Jill Stein:  Well we made the decision that we were going to go to the mat for these home owners and that we were going to do everything in our power to make the banks do what they're supposed to do -- which is negoiate to keep home owners in their homes.  That's why we bailed them out -- you know, to the tune of some four-and-a-half-trillion dollars  in bailouts.  Plus another 16 trillion in free loans.  You know that was in order to keep home owners in their homes and protect our communities from the devestation of foreclosure which is not just a problem for the home owner. It's really a problem for the whole community.  And it beomes really a blight of vacant buildings which is a real problem, brings down everybody's home.
In November, elections will be held in the United States.  Among the offices up for a vote? The White House.  Jill Stein is the Green Party's presidential candidateYana Kunichoff (Truthout) interviewed Stein yesterday.  Excerpt.
YK: You have been running your campaign both at the grassroots level and the electoral level. Tell me about bringing those two together.
JS: It's about bringing the fight that's going on at the grassroots level, for our homes, for jobs, for affordable healthcare, to have tuitions that a student can afford. These fights are actively going on in our communities, but they are not currently represented in electoral politics. They are not on the horizon of two major parties, they are busy talking about Mitt Romney's tax forms or latest gaffes, anything but the real problems that Americans are struggling with and how we are going to fix them. Bringing the grassroots struggle into electoral politics and challenging the hijack of our electoral system and Wall Street gives me the liberty to talk about what we need and how we are going to fix these things. We need a green economy if we are going to survive. The public is aware that we need to bring the troops home now. It's so exciting to me that there is a kind of real focusing now of the public voice, and the public mindset, and to my mind it's very exciting to be able to provide a political vehicle for that consensus that has begun to really come into focus.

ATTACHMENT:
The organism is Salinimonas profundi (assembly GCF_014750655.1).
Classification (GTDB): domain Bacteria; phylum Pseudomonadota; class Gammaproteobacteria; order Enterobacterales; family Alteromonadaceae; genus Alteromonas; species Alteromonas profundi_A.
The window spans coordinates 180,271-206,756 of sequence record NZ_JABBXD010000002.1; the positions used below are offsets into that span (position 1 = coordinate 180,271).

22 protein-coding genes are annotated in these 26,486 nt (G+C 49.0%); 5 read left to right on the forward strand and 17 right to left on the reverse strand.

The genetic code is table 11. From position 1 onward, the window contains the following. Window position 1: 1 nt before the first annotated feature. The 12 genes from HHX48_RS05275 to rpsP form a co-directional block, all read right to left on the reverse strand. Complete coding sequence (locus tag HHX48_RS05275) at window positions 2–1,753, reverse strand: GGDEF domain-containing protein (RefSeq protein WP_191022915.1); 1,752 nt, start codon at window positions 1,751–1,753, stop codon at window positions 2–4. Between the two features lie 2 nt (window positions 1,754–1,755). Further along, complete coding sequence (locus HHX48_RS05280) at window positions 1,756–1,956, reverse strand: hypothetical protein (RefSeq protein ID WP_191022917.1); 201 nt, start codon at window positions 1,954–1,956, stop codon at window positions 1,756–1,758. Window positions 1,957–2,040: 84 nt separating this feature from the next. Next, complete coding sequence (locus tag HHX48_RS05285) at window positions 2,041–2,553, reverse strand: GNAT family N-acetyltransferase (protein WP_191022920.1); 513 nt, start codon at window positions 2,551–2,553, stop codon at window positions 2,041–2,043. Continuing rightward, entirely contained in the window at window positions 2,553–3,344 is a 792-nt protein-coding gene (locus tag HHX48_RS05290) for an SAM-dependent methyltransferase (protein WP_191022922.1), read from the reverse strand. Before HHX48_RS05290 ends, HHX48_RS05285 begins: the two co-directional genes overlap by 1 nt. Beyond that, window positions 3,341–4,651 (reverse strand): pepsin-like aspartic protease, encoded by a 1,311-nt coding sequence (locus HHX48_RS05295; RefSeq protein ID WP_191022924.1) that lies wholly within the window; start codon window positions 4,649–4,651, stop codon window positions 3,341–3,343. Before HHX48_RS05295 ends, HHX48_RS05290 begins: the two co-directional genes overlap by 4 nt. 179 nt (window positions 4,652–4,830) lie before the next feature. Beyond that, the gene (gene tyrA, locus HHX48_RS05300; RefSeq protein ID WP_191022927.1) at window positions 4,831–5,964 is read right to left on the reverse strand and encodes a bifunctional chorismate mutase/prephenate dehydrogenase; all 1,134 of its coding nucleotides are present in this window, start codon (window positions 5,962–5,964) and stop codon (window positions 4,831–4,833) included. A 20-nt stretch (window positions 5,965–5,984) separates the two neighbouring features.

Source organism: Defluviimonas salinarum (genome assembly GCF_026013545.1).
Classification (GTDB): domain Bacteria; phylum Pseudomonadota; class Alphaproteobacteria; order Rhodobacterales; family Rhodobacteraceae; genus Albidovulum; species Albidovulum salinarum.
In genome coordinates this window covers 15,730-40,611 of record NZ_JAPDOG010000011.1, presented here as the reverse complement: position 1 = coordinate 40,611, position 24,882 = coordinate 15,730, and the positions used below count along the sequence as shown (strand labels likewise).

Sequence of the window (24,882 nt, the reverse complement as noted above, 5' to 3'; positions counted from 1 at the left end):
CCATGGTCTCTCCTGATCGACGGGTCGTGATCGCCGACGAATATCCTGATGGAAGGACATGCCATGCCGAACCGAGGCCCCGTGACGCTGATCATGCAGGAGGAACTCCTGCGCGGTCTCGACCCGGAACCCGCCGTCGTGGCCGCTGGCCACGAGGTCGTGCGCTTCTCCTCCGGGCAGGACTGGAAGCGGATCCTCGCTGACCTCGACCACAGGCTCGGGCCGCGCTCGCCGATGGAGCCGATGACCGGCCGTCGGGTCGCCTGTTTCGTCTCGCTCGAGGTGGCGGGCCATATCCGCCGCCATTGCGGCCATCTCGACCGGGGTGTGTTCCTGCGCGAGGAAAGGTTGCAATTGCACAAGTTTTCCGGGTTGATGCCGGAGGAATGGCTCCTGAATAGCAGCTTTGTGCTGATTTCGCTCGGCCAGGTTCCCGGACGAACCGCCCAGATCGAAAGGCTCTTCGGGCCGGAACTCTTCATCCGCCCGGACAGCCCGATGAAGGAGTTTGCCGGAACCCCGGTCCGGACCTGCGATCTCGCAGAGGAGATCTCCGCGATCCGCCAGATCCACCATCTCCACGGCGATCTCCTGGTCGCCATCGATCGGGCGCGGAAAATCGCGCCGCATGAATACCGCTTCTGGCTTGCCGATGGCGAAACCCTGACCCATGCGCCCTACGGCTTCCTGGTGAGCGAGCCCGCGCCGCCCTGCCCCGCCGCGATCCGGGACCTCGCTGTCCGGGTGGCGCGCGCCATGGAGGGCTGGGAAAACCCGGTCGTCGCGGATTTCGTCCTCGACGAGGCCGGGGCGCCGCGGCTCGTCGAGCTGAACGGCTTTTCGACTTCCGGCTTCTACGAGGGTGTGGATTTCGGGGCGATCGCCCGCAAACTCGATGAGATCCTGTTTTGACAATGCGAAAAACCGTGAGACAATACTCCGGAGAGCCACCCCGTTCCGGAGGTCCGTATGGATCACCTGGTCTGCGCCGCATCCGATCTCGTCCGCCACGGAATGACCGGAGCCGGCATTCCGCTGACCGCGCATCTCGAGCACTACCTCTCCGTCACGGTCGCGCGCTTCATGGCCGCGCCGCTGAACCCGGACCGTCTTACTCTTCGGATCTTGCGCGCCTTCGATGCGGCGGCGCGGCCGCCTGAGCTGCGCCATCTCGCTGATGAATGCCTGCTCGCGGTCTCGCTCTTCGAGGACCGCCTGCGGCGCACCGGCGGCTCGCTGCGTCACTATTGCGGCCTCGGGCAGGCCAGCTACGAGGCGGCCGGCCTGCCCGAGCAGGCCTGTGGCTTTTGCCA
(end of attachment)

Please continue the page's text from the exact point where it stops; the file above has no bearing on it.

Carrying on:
YK: The assumption that both the Republicans and Democrats work on is that Americans lean to the right, and therefore the national debate must constantly be moved rightward to engage the most people possible. But your experience seems to show a different consensus.
JS: I think it's pretty clear from polls across the country that there is a rapidly declining interest in the Democrats. The approval of Congress is in the single digits. It's no secret that people are not happy with what the two political parties are proposing. We launched our campaign at a middle of the road university in Illinois [Western Illinois University]. I was asked to come by a woman who was my campaign manager on campus and asked me to come on election night. So I thought it over and called her back and said 'Sure,' because young people are what our campaign is all about, the only campaign that is actually addressing the crisis that young people are facing. Of course we are going to come, we are going to kick off our campaign at your college. I had six minutes to explain to a group that had never voted green or lefty or independent.